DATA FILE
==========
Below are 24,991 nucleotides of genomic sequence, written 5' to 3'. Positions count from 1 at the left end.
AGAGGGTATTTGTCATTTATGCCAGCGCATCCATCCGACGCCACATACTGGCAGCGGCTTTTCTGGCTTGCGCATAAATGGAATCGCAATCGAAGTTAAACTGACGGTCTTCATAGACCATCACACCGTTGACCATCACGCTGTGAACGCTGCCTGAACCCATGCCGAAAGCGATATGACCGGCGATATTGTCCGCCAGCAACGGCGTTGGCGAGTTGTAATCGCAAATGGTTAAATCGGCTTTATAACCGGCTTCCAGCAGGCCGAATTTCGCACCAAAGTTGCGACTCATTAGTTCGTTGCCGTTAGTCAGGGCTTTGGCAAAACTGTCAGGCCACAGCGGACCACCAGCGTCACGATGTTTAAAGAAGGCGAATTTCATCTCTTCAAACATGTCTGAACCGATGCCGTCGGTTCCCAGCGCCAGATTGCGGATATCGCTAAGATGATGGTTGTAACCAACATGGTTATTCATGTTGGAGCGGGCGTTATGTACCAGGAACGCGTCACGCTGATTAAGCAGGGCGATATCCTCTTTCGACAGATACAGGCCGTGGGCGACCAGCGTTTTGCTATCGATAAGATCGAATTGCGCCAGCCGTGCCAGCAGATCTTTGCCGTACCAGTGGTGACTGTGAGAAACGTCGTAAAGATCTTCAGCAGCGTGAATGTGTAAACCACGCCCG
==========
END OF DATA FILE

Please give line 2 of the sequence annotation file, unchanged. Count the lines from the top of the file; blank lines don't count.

AGAGGGTATTTGTCATTTATGCCAGCGCATCCATCCGACGCCACATACTGGCAGCGGCTTTTCTGGCTTGCGCATAAATGGAATCGCAATCGAAGTTAAACTGACGGTCTTCATAGACCATCACACCGTTGACCATCACGCTGTGAACGCTGCCTGAACCCATGCCGAAAGCGATATGACCGGCGATATTGTCCGCCAGCAACGGCGTTGGCGAGTTGTAATCGCAAATGGTTAAATCGGCTTTATAACCGGCTTCCAGCAGGCCGAATTTCGCACCAAAGTTGCGACTCATTAGTTCGTTGCCGTTAGTCAGGGCTTTGGCAAAACTGTCAGGCCACAGCGGACCACCAGCGTCACGATGTTTAAAGAAGGCGAATTTCATCTCTTCAAACATGTCTGAACCGATGCCGTCGGTTCCCAGCGCCAGATTGCGGATATCGCTAAGATGATGGTTGTAACCAACATGGTTATTCATGTTGGAGCGGGCGTTATGTACCAGGAACGCGTCACGCTGATTAAGCAGGGCGATATCCTCTTTCGACAGATACAGGCCGTGGGCGACCAGCGTTTTGCTATCGATAAGATCGAATTGCGCCAGCCGTGCCAGCAGATCTTTGCCGTACCAGTGGTGACTGTGAGAAACGTCGTAAAGATCTTCAGCAGCGTGAATGTGTAAACCACGCCCG